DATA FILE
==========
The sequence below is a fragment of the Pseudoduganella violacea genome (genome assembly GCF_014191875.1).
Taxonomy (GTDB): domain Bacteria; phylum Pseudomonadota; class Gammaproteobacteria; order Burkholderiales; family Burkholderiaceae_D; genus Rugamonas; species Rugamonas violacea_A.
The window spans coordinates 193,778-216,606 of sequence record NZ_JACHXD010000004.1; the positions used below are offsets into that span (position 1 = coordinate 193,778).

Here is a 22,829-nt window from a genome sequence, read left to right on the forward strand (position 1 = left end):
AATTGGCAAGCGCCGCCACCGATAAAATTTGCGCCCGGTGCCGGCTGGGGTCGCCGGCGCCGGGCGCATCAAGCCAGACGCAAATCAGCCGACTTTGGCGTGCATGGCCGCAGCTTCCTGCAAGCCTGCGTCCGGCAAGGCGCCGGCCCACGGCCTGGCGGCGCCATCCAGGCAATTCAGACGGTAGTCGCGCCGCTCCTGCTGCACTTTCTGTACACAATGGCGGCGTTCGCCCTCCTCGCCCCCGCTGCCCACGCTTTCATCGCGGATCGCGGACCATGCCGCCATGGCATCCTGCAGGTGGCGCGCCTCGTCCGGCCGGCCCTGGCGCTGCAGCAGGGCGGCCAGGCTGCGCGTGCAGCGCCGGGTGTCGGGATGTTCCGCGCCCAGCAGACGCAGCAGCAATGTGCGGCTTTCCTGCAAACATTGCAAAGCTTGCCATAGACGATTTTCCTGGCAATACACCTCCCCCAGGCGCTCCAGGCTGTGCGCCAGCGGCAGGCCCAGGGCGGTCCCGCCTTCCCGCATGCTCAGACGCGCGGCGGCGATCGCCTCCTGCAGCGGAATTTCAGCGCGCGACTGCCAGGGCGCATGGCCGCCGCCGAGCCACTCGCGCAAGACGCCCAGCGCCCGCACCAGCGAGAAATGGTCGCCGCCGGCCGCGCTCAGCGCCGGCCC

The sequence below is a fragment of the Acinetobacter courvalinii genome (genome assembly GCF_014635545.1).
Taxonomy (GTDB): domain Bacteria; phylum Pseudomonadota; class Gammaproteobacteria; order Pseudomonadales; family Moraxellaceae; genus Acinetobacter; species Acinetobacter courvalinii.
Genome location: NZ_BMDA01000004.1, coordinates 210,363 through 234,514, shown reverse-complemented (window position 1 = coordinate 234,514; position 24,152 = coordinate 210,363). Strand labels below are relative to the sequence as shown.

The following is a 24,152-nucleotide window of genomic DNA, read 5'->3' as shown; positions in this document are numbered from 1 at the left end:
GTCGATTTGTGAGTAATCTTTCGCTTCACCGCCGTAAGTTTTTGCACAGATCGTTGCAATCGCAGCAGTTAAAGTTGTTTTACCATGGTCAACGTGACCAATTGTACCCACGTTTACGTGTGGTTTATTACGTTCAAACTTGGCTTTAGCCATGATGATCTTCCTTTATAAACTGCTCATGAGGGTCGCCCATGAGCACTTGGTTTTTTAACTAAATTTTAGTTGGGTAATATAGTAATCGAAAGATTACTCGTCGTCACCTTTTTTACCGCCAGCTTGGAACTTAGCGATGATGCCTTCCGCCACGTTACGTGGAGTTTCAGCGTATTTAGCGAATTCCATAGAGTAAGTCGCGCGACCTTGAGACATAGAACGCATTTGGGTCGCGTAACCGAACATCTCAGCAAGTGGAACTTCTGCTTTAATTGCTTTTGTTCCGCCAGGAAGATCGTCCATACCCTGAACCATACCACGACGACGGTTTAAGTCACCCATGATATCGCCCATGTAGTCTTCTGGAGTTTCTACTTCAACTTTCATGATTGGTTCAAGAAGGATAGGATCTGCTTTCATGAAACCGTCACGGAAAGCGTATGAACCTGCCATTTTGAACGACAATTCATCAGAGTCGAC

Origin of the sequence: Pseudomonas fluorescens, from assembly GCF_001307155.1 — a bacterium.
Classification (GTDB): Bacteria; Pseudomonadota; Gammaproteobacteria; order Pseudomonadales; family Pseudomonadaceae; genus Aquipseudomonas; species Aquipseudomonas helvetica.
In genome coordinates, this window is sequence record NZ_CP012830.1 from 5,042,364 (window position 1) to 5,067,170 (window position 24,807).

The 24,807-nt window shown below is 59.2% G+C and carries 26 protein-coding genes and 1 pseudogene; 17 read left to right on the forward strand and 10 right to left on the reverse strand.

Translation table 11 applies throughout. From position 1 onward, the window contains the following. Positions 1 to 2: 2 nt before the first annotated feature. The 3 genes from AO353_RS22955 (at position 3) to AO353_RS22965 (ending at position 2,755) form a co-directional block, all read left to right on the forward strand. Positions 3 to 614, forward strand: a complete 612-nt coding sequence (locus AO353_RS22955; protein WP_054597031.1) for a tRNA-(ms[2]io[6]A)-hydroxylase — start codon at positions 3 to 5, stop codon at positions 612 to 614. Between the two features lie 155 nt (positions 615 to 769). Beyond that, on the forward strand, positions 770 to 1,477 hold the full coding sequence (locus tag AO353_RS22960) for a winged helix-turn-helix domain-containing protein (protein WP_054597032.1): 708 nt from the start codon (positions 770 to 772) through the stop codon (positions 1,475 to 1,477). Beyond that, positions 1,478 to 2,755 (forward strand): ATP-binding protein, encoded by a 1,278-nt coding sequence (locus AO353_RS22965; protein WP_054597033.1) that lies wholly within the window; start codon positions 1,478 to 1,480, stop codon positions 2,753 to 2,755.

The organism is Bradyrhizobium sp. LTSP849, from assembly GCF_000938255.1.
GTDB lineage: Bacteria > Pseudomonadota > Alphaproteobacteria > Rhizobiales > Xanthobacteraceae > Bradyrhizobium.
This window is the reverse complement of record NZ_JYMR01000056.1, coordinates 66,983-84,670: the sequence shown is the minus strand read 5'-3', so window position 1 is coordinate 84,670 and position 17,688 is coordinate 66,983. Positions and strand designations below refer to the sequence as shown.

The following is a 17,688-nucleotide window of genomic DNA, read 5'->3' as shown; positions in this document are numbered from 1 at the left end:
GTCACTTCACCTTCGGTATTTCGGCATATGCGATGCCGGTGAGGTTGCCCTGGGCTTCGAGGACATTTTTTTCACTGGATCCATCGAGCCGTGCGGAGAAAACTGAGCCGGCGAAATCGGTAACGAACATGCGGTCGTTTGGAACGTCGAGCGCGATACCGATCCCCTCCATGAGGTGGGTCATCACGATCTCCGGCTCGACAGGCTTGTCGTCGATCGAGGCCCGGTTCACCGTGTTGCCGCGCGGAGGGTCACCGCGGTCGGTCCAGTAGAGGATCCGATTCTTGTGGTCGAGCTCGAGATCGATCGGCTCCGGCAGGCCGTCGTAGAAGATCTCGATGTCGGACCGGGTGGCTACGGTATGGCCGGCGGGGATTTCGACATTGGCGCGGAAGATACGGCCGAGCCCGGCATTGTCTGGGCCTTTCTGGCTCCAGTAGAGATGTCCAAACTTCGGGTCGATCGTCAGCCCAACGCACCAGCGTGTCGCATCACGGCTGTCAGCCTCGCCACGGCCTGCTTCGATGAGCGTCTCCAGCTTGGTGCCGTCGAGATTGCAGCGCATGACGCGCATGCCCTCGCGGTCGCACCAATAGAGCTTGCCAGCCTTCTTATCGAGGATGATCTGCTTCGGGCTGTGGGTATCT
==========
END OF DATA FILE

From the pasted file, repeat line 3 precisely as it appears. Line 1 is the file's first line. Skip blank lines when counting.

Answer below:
The window spans coordinates 193,778-216,606 of sequence record NZ_JACHXD010000004.1; the positions used below are offsets into that span (position 1 = coordinate 193,778).